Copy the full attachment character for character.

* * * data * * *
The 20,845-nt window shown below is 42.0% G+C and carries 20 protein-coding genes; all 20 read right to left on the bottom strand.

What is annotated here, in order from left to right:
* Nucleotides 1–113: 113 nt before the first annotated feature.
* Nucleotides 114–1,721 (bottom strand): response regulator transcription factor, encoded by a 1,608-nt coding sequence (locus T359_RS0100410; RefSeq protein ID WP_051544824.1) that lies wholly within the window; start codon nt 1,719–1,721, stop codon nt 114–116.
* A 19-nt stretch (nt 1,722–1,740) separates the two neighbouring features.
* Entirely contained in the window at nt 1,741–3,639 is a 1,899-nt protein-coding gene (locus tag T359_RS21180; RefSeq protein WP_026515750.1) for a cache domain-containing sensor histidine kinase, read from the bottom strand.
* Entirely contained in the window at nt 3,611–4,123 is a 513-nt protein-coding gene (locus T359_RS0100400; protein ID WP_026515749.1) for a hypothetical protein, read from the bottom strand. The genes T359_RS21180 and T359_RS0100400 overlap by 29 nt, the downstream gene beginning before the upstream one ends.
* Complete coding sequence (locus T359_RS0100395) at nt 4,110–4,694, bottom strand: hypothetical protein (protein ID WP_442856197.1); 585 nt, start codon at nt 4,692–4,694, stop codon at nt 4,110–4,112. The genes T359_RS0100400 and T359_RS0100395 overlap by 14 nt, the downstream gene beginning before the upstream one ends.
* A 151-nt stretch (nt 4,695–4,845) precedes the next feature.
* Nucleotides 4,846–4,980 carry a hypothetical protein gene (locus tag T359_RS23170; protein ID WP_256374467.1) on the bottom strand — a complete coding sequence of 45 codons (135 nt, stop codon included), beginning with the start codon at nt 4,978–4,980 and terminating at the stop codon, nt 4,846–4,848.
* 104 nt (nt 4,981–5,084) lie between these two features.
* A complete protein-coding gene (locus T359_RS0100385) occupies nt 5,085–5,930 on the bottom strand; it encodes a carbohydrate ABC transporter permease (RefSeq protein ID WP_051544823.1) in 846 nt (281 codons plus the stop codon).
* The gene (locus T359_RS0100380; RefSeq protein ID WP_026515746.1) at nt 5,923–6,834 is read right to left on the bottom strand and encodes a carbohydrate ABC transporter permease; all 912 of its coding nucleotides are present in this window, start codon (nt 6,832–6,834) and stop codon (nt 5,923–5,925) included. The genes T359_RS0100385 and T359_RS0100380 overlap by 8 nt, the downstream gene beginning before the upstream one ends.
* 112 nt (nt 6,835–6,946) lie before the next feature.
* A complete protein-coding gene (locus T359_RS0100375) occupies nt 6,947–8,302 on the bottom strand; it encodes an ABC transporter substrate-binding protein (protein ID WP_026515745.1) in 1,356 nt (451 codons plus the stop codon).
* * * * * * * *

The 20,845-nt window shown below is 42.0% G+C and carries 20 protein-coding genes; all 20 read right to left on the bottom strand.

What is annotated here, in order from left to right:
* Nucleotides 1–113: 113 nt before the first annotated feature.
* Nucleotides 114–1,721 (bottom strand): response regulator transcription factor, encoded by a 1,608-nt coding sequence (locus T359_RS0100410; RefSeq protein ID WP_051544824.1) that lies wholly within the window; start codon nt 1,719–1,721, stop codon nt 114–116.
* A 19-nt stretch (nt 1,722–1,740) separates the two neighbouring features.
* Entirely contained in the window at nt 1,741–3,639 is a 1,899-nt protein-coding gene (locus tag T359_RS21180; RefSeq protein WP_026515750.1) for a cache domain-containing sensor histidine kinase, read from the bottom strand.
* Entirely contained in the window at nt 3,611–4,123 is a 513-nt protein-coding gene (locus T359_RS0100400; protein ID WP_026515749.1) for a hypothetical protein, read from the bottom strand. The genes T359_RS21180 and T359_RS0100400 overlap by 29 nt, the downstream gene beginning before the upstream one ends.
* Complete coding sequence (locus T359_RS0100395) at nt 4,110–4,694, bottom strand: hypothetical protein (protein ID WP_442856197.1); 585 nt, start codon at nt 4,692–4,694, stop codon at nt 4,110–4,112. The genes T359_RS0100400 and T359_RS0100395 overlap by 14 nt, the downstream gene beginning before the upstream one ends.
* A 151-nt stretch (nt 4,695–4,845) precedes the next feature.
* Nucleotides 4,846–4,980 carry a hypothetical protein gene (locus tag T359_RS23170; protein ID WP_256374467.1) on the bottom strand — a complete coding sequence of 45 codons (135 nt, stop codon included), beginning with the start codon at nt 4,978–4,980 and terminating at the stop codon, nt 4,846–4,848.
* 104 nt (nt 4,981–5,084) lie between these two features.
* A complete protein-coding gene (locus T359_RS0100385) occupies nt 5,085–5,930 on the bottom strand; it encodes a carbohydrate ABC transporter permease (RefSeq protein ID WP_051544823.1) in 846 nt (281 codons plus the stop codon).
* The gene (locus T359_RS0100380; RefSeq protein ID WP_026515746.1) at nt 5,923–6,834 is read right to left on the bottom strand and encodes a carbohydrate ABC transporter permease; all 912 of its coding nucleotides are present in this window, start codon (nt 6,832–6,834) and stop codon (nt 5,923–5,925) included. The genes T359_RS0100385 and T359_RS0100380 overlap by 8 nt, the downstream gene beginning before the upstream one ends.
* 112 nt (nt 6,835–6,946) lie before the next feature.
* A complete protein-coding gene (locus T359_RS0100375) occupies nt 6,947–8,302 on the bottom strand; it encodes an ABC transporter substrate-binding protein (protein ID WP_026515745.1) in 1,356 nt (451 codons plus the stop codon).